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Make or break for resolutions

Brenda McKay, with her  son Edward, gives an opinion on New Year resolutions to the News Letter

Brenda McKay, with her son Edward, gives an opinion on New Year resolutions to the News Letter

  • by Mark Rainey
 

LONG before anyone knew what a gym membership, a low carb diet or a night class was, American author Mark Twain had the measure of our attitude to New Year resolutions.

Twain said: “New Year’s is a harmless annual institution, of no particular use to anybody save as a scapegoat for promiscuous drunks, and friendly calls, and humbug resolutions.”

More than 150 years later and we’re still contemplating spectacular lifestyle changes in the depths of winter, when it’s much more tempting to scoff a high calorie dinner while sitting wrapped in a blanket on the sofa in front of the television.

According to psychologists, the top three resolutions for 2013 are losing weight, getting more organised and saving money.

Other popular pledges include quitting smoking, spend more time with family and enjoying life more.

Perhaps surprisingly, also making the top 10 resolutions, at a time when many become self-obsessed, is doing more to help others.

Finding a new love interest is claimed to be another of the main goals for many people in the New Year.

The ever dismissive Twain observed: “Now is the accepted time to make your regular annual good resolutions. Next week you can begin paving hell with them as usual. Yesterday, everybody smoked his last cigar, took his last drink, and swore his last oath.”

On the streets of Belfast yesterday there was little evidence that the good folk of Northern Ireland, or even further afield, were concerned with making life any harder than it is already.

Emma Elliott from Ballymoney doesn’t believe in New Year resolutions and feels people shouldn’t wait until January if they need to stop doing something.

“I think New Year resolutions are a bit stupid to be honest,” she said. “If someone has a bad habit they need to break then why wait until the following week, next month or the New Year? You can make changes at any time so I don’t believe in the New Year thing.”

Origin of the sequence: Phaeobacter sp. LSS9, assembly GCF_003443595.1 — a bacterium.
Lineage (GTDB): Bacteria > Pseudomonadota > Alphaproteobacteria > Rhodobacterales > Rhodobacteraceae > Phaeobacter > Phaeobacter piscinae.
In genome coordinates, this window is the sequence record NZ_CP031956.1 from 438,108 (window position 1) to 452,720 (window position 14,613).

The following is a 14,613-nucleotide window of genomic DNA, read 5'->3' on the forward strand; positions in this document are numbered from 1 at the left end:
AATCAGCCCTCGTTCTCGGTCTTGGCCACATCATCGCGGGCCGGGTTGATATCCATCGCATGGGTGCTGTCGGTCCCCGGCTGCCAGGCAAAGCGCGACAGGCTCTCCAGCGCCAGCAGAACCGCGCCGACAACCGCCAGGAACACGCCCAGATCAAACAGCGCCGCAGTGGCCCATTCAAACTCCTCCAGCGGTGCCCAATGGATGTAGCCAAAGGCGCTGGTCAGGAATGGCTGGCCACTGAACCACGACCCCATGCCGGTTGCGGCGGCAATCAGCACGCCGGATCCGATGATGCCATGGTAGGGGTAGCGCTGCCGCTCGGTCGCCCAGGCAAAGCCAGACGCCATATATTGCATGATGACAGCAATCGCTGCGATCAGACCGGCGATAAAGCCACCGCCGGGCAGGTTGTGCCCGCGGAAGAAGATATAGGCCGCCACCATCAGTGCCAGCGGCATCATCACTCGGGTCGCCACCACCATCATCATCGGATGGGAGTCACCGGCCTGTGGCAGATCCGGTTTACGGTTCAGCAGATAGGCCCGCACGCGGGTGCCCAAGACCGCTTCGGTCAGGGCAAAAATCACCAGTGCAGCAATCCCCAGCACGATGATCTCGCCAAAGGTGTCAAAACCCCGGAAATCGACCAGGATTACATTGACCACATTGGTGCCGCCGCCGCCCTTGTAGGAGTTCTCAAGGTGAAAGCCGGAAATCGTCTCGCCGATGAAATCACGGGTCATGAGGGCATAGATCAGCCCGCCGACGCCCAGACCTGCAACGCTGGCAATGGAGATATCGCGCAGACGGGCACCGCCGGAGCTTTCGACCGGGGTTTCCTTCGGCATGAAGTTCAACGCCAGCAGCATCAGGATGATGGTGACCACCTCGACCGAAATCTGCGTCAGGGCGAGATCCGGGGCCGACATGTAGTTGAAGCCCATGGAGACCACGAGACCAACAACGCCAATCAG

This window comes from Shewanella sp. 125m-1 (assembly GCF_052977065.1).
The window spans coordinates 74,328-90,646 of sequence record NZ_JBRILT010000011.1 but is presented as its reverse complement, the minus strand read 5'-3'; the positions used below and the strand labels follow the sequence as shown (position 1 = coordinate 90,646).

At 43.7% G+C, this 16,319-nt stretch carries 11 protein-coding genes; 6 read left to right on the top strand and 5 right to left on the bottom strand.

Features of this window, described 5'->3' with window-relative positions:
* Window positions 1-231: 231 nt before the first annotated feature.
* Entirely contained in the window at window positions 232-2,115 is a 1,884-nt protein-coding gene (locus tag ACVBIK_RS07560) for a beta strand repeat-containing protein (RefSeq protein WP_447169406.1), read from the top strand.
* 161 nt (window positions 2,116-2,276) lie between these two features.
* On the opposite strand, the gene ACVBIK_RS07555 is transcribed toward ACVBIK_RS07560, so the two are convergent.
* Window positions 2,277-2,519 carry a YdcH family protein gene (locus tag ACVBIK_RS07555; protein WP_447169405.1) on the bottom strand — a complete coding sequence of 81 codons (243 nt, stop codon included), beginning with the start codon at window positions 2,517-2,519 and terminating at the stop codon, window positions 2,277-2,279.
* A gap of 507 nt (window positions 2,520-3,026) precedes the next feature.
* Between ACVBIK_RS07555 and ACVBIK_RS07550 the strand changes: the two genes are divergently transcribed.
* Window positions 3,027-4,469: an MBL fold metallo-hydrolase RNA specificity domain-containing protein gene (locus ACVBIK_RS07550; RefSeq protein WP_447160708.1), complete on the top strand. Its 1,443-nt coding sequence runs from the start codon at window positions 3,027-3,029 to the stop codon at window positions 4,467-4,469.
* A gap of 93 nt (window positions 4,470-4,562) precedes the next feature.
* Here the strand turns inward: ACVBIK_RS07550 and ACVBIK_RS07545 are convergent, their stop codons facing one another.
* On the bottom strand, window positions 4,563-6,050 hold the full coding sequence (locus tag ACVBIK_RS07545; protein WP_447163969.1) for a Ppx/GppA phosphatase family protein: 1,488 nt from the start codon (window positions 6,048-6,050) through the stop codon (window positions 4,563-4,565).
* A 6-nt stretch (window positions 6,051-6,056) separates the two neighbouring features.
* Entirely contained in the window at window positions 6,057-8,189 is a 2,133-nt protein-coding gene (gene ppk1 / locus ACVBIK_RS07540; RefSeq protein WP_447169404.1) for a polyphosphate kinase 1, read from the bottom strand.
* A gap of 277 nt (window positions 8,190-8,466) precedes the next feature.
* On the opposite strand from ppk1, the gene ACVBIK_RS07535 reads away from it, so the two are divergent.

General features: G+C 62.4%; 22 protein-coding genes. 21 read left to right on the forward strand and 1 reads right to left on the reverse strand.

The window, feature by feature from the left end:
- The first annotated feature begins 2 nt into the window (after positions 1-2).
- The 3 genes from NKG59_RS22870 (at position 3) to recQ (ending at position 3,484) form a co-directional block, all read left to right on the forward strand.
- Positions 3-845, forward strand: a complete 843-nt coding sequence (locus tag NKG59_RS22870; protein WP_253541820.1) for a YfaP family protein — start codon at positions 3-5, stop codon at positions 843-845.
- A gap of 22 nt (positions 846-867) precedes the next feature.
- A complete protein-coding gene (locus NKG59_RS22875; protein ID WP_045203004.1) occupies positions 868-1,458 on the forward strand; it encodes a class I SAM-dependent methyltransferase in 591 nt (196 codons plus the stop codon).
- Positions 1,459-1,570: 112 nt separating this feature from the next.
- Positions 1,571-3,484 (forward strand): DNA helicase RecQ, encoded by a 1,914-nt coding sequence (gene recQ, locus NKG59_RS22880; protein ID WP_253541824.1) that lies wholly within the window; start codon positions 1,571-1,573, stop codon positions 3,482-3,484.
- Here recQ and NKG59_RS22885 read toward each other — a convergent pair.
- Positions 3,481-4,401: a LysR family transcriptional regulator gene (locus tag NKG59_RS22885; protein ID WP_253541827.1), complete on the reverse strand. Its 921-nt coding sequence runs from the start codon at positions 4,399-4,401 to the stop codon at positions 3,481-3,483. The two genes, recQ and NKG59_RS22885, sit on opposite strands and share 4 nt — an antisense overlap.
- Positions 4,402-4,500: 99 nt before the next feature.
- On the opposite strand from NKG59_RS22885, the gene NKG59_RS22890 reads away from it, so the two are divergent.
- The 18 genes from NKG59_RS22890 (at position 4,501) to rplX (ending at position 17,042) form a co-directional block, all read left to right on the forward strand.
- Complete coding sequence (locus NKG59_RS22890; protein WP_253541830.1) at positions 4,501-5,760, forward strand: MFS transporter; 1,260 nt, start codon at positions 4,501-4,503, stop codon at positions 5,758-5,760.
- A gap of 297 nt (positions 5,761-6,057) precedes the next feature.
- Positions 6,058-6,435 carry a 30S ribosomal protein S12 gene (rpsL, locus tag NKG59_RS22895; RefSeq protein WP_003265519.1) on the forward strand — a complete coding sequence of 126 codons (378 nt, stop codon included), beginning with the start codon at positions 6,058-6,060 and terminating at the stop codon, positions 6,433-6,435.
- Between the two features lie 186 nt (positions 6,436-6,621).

Caitlin Farrell, also from Ballymoney, agrees.

“I think New Year resolutions are stupid too. If you wanted to go on a diet or something then there’s no need to wait for a particular date. January 1 is just a day like any other.”

Brenda McKay from Co Down hasn’t made any resolutions either and doesn’t see the point.

She said: “I really don’t see why people get a date in their head when they decide they’re going to change something they don’t like.

“Any time is a good time to better yourself if that’s what you decide you need to do. I know a lot of people who do but I just find it strange that they will wait until January 1.”

Among the celebrities making resolutions, former X Factor judge and Destiny’s Child star Kelly Rowland has said for 2013 she aims to spend as much time as possible with her family and start her own cosmetics line.

One tongue-in-cheek resolution came from comedian Ricky Gervais who posted on Twitter: “My New Year’s resolution was to be even more brilliant but it’s proving impossible.”

With not much else to trouble her, reality TV star Kim Kardashian has suddenly become concerned with the picture accompanying her Twitter account. “Decided to change my background to nothing. I wanna be more simple in 2013,” she said.

The lead singer with rock band Maroon 5, Adam Levine, took to Twitter to make a much bolder statement about his plans for the New Year. His potential resolutions include: “Take more hikes. Start smoking. Communicate. Enjoy. Share. Make friends with a lion.”

Back in Belfast, most people’s goals were more in keeping with accepted practice.

Elizabeth Prior from the Four Winds area of Belfast said she is going to be extra careful with the cash in 2013 and would advise more people to do the same.

She said: “I’m on my own now and manage quite well but you can never be too careful with money, particularly in the current climate.

“It seems to be getting harder for people to manage every year so, even if they don’t think they have a lot of bad habits to give up, people can still spend their money more wisely.”

Dee Smyth from Downpatrick believes having a particular date in mind as a focus for improvement can help some people lead better lives. “I don’t smoke, drink or eat rubbish, and I go to the gym four times a week, but you can always find ways to do things better,” she said.

“My New Year resolution this time was making a decision to see a lot more of my family in 2013. I think that’s an important one that a lot of people probably wouldn’t think about but I’m definitely going to stick to that one.”

Christopher McKim from Minnesota in the US said the tradition of making resolutions was as big in the States as the UK but he doesn’t usually make any himself.

“It’s just another day to me. I’m one of those who would do whatever had to be done whenever it needed doing. You can change things anytime,” he said.

“If pushed to make one, maybe I would cut back on the beer a bit but that’s not easy when you’re in Belfast.”

 

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